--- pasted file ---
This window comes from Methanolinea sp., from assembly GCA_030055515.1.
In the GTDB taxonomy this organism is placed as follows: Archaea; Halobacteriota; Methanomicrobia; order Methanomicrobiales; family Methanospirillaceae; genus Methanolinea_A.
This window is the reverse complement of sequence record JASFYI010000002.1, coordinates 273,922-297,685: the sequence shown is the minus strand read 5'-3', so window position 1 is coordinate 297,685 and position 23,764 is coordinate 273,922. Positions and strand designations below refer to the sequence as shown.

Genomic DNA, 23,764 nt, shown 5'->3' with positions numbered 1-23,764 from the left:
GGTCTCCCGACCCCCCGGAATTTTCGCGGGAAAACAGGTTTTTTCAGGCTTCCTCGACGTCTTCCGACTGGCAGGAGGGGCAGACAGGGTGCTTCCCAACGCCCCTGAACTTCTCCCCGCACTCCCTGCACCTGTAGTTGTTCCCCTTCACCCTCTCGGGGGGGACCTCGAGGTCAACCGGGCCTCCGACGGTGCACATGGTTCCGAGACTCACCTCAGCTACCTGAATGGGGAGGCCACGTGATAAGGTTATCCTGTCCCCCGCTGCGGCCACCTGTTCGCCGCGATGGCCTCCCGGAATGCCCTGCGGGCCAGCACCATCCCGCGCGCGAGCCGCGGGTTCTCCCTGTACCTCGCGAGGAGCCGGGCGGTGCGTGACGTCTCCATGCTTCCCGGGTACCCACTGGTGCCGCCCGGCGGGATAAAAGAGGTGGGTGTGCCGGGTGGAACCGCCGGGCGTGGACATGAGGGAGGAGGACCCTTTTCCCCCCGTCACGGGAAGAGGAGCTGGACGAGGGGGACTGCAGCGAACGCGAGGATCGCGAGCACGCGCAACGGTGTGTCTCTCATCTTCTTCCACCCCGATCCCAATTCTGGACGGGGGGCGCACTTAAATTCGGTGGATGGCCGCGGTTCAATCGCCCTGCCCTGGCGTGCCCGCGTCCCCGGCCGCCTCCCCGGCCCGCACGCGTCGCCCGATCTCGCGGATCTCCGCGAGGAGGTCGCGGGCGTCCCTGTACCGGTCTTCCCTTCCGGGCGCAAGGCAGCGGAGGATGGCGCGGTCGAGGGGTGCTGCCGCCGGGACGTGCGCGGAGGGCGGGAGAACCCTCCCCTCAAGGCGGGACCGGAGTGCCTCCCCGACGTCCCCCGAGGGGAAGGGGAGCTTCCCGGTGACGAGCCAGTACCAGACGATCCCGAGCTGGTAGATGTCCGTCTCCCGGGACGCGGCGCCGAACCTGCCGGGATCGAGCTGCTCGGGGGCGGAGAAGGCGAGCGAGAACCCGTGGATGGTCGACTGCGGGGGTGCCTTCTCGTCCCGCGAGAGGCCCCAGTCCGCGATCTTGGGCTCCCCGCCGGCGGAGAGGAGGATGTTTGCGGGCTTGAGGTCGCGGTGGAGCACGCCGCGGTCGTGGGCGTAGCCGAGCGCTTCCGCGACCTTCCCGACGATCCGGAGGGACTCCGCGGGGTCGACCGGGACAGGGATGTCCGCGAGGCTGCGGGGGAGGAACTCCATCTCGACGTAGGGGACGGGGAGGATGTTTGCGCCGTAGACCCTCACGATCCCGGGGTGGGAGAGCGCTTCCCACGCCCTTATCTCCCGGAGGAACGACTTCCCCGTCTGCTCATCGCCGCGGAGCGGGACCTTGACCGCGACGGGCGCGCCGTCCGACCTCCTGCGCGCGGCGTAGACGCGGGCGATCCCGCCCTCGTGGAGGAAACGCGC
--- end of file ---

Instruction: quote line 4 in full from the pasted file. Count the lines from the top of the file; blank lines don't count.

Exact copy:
Genomic DNA, 23,764 nt, shown 5'->3' with positions numbered 1-23,764 from the left: